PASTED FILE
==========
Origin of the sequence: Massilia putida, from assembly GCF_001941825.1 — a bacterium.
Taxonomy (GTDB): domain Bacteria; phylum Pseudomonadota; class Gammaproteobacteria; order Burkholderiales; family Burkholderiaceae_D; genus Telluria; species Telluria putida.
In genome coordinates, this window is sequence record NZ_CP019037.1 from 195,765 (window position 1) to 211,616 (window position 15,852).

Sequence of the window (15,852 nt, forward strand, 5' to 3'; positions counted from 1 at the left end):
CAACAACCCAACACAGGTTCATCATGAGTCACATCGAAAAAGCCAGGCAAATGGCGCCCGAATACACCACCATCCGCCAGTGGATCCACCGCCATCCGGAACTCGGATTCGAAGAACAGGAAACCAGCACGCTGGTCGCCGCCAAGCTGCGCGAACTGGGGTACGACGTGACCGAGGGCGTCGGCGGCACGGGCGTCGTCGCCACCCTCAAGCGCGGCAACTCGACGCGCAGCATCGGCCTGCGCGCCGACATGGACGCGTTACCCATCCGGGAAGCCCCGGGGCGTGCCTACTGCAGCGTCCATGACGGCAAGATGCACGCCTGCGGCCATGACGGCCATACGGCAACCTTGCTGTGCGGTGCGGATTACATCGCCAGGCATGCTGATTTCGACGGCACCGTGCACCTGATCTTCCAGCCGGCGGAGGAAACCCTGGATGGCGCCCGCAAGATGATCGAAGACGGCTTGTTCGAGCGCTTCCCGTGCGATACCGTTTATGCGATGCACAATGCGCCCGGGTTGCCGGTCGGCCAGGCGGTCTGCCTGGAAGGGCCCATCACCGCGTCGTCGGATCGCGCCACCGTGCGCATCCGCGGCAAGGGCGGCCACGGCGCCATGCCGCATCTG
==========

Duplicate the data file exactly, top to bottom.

Origin of the sequence: Massilia putida, from assembly GCF_001941825.1 — a bacterium.
Taxonomy (GTDB): domain Bacteria; phylum Pseudomonadota; class Gammaproteobacteria; order Burkholderiales; family Burkholderiaceae_D; genus Telluria; species Telluria putida.
In genome coordinates, this window is sequence record NZ_CP019037.1 from 195,765 (window position 1) to 211,616 (window position 15,852).

Sequence of the window (15,852 nt, forward strand, 5' to 3'; positions counted from 1 at the left end):
CAACAACCCAACACAGGTTCATCATGAGTCACATCGAAAAAGCCAGGCAAATGGCGCCCGAATACACCACCATCCGCCAGTGGATCCACCGCCATCCGGAACTCGGATTCGAAGAACAGGAAACCAGCACGCTGGTCGCCGCCAAGCTGCGCGAACTGGGGTACGACGTGACCGAGGGCGTCGGCGGCACGGGCGTCGTCGCCACCCTCAAGCGCGGCAACTCGACGCGCAGCATCGGCCTGCGCGCCGACATGGACGCGTTACCCATCCGGGAAGCCCCGGGGCGTGCCTACTGCAGCGTCCATGACGGCAAGATGCACGCCTGCGGCCATGACGGCCATACGGCAACCTTGCTGTGCGGTGCGGATTACATCGCCAGGCATGCTGATTTCGACGGCACCGTGCACCTGATCTTCCAGCCGGCGGAGGAAACCCTGGATGGCGCCCGCAAGATGATCGAAGACGGCTTGTTCGAGCGCTTCCCGTGCGATACCGTTTATGCGATGCACAATGCGCCCGGGTTGCCGGTCGGCCAGGCGGTCTGCCTGGAAGGGCCCATCACCGCGTCGTCGGATCGCGCCACCGTGCGCATCCGCGGCAAGGGCGGCCACGGCGCCATGCCGCATCTG